Thursday, 19 June 2014

Asking Difficult Questions (and never answering them)

I like writing about moral quandaries.  I like writing about grey areas and loyalties and tough decisions.  In a literary atmosphere that seems to prefer a black-and-white good-versus-evil approach, this isn't always a popular choice.

But I do it anyway.  Why?  Because when I read a book that asks a difficult question and then promptly answers it, I always feel a little like I'm being preached to, no matter what the "issue" is.  As a writer, I like having the space to not always answer questions for my readers.  If it's left open-ended, that question sticks with me for years.

That goes for books I've written, as well.

The best example would be my Laura and Mila story "I Hate Love."  On the surface, this is a Valentine's Day lesbian romance for teens, but there's a vein running through this story that deals with a difficult decision the girls have to make.  Actually, you could argue the story is about the decision and the love story is incidental.  (I'm not sure if you'd be right, but you could argue it.)

Here's what happens: Mila and Laura are in the hall at school and they're making fun of their friend Jaden for dating an "old dude" he works with at the movie theatre.  One of their teachers overhears this conversation and calls the girls over for a serious talk.  See, as a professional working with minors, he's bound by law to report what he's heard.  Technically, since Jaden is underage, his relationship with an older man would be considered abuse.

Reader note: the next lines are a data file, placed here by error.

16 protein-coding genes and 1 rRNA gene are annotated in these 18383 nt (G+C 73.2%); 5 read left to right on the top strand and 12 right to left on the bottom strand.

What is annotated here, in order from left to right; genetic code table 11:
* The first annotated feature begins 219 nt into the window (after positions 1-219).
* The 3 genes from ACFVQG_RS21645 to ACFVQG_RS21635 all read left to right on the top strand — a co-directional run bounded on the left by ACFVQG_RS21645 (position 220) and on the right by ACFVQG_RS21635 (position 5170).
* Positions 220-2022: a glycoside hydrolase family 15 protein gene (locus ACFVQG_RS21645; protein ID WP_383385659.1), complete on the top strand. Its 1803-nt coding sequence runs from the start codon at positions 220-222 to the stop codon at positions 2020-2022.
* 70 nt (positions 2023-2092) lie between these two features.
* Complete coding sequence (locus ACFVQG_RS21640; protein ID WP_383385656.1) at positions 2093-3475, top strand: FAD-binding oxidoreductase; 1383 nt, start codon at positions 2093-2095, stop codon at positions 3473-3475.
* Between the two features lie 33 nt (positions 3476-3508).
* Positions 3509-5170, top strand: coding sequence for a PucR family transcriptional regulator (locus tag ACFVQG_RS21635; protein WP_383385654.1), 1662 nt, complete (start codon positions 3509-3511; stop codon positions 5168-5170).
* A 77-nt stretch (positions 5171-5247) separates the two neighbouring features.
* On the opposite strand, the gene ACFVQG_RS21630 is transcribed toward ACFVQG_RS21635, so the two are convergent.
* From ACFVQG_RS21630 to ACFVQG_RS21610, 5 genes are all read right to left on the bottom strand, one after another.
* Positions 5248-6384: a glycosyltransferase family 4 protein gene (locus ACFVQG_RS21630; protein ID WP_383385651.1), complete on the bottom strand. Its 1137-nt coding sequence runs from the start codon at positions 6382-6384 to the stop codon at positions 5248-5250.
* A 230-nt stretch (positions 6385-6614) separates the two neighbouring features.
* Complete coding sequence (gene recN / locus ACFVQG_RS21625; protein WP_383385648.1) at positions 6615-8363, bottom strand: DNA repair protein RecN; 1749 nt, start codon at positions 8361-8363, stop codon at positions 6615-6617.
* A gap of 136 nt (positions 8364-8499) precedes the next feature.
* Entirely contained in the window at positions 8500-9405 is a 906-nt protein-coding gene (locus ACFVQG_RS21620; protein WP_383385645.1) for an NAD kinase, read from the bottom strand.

Now the girls have to decide: do they lie to their teacher for loyalty's sake? They don't want Jaden to get in trouble. Anyway, he's a teenager, not a little kid.  He can make his own choices. Right? Even if it is kinda gross that he's dating some weird old guy.  Or maybe he's not.  Laura and Mila don't know the ins and outs of Jaden's personal life.  Maybe he made all that stuff up...

Laura and Mila obviously want to do the right thing, but sometimes it's hard to know what's right.

So, am I taking the easy way out by not quite answering this question?  I hope not, because it was (and always is, for me) a very deliberate measure.

Here's the thing: I write for a young adult audience basically the same way would for an adult audience, prosaically. After all, adults enjoy YA and I expect my reading audience to consist of a lot of adults. The difference is that, when we're dealing with issues that are in some way "moral" there can be an assumption that I'm trying to teach teens how to act and react.  I'm not.  I'm asking questions in hopes of getting teens (and adults) to wonder, "What would I do if it was me in that situation?"

Taking an open-ended approach is my way of circumventing the question of whether a narrative is descriptive (showing the reader what the characters are doing) or prescriptive (suggesting appropriate action). The longer we ruminate over a tough question, the more time we give ourselves to understand all possible perspectives.

If at some later date we happen to find ourselves in the kind of quandary we've reflected on because we encountered it in a piece of fiction, we'll be better equipped to act.

That's my take, at least.  I don't have all the answers...

About I HATE LOVE by Foxglove Lee
Where's a girl to go when every direction is the wrong direction?
Half the school calls Laura "The Ice Queen." Even her closest friends have never seen her cry... until she's assigned to debate a Pro-Valentine's Day position in class. As far as Laura and Mila are concerned, V-Day's just an excuse to sell chocolate. Their friend Jaden says they're against Valentine's Day because they hate love. Maybe he’s right. Laura's never wanted the things teens are supposed to want most. Why is she so different?
On the eve of Valentine's Day, warmth creeps into Laura's life from unexpected sources. By midnight, life might not feel quite so icy.
A short story for teens. 

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